Butler County prosecutor again pushing Area Court consolidation to end part-time judges

Butler County Government Services Center

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Butler County Government Services Center

Butler County Prosecutor Michael Gmoser has been pushing to eliminate part-time judges for years, but now with a vacancy on the Area Courts, the commissioners say they are willing to consider it.

Gmoser included a plan to possibly combine the Area I Court in Oxford and Area II Court in Hamilton into one full-time court as part of his tax budget proposal to the commissioners. The Hamilton courtroom is usually standing-room only, and the Oxford court routinely is in session late into the evening because of the number of cases.

He proposes a new location for both courts, which would probably necessitate the creation of a mayor’s or municipal court in Oxford. He also said that ideally he would like to see all three Area Courts, including the one in West Chester Twp., combined into one full-time court. He acknowledged it will take approval by not only the county commissioners — from a facilities standpoint — the state legislature and Ohio Supreme Court.

The perception of impropriety when a part-time judge rules on a case one day and then represents a client on the same charge the next has caused Gmoser to seek the end of part-time judges.

Area Court Presiding Judge Rob Lyons has been under Gmoser’s radar for years because he sits on the bench in Oxford deciding DUI cases and also has a private practice defending drunk drivers. He also mentioned a decade ago Common Pleas Court Presiding Judge Michael Sage, who has since retired, disqualified Lyons from ruling on certain DUI cases because of the appearance of impropriety.

“He’s the poster boy for me about why we shouldn’t have part-time judges,” Gmoser told the Journal-News. “And we only need one, they only serve one day a week. The net result is there could be considerable savings in facilities.”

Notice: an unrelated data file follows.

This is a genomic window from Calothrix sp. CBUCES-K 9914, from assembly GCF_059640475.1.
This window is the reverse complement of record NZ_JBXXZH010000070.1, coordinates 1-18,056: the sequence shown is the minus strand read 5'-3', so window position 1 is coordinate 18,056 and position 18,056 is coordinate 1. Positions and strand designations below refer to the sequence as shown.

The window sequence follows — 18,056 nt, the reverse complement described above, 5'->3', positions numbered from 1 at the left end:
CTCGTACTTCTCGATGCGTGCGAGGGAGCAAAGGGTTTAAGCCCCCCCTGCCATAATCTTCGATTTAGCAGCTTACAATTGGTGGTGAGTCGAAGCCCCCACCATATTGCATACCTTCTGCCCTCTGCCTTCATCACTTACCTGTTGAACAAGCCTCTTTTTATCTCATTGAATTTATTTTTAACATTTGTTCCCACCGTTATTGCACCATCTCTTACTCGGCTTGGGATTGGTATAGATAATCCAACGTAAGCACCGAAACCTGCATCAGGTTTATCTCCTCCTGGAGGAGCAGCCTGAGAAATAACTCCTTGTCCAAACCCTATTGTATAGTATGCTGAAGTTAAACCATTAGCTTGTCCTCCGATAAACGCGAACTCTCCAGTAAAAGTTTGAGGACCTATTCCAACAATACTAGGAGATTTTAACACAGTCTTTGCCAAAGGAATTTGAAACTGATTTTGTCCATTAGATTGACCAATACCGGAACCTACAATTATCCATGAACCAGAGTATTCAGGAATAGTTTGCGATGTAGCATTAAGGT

There are 49 employees working in the three courts not including administrative staff that serve the court as a whole, according to the 2022 tax budget submission. The total 2021 budget is $2.96 million.

The county leases space in Oxford but that amount was not available. The county owns the Historic Courthouse in Hamilton, where Area II is housed, and the commissioners recently finalized a new 16-month lease agreement with West Chester for $3,000 monthly.

On the issue of impropriety Lyons told the Journal-News there could be a “perception of an appearance of impropriety” on a part-time bench but he has never seen it.

“There’s that potential but I don’t know that it’s happened,” Lyons said. “There’s always a potential of impropriety with a judge, but that doesn’t mean there’s an impropriety.”

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Unseating elected, sitting judges without cause would be very difficult, but there is a vacancy on the three-judge court. Former Area III Court Judge Dan Haughey was elected to the Common Pleas Court bench office last year and took office in January.

Commissioner T.C. Rogers said the vacancy makes this a good time to consider Gmoser’s idea. He raised it previously during budget hearings last year.

“This has been an on-and-off discussion for a number of years,” Rogers said. “So when there is a vacancy and in the number of Area Court judges then this probably is more of an opportune time to further the discussion.”

Haughey’s seat was filled almost immediately. Lyons applied for it and was appointed by the governor. He would have been term-limited by his age if he fulfilled his own term in office.

Butler County GOP Executive Chairman Todd Hall said officials sent Lyons’ application to Gov. Mike DeWine, and after he was appointed, they sent another to fill Lyons’ vacated seat. Only one attorney applied to fill the Lyons vacancy, and DeWine has yet to fill the seat.

A DeWine spokesman said the legal division is still working on the appointment.

The judges are elected to the court as a whole not to specific locations. Lyons has remained in Oxford, and visiting judges have been manning the West Chester court. West Chester Trustee Ann Becker expressed frustration about the situation.

“I know that’s kind of frustrating for our police officers, you never really know who’s going be sitting on that bench,” Becker said. “It’s not good to have a substitute teacher month, after month, after month, after month.”

Lyons said there may be a savings to the county, but an additional expense to the other jurisdictions if the courts are consolidated.

“Really the savings for West Chester and Oxford are tremendous not having to leave Oxford and West Chester,” Lyons said. “Oxford, Miami (University), Oxford Twp. West Chester police having the court in their township or in their area is a tremendous savings.”

Becker said she doesn’t want the township to lose its court and Oxford City Manager Doug Elliott said the city already studied this when Gmoser raised the issue previously and they do not support such a move.

Commissioner Don Dixon said it won’t be easy if they do pursue it but that isn’t a good reason to just dismiss it.

“That won’t be a simple move, you’ve got to bet all those people together, to agree to it,” Dixon said. “We’ll look at it, we look at everybody’s suggestions and ideas and we’ll look at this and see. On the face of it is a pretty complex move, but you never say no to somebody that has an idea.”

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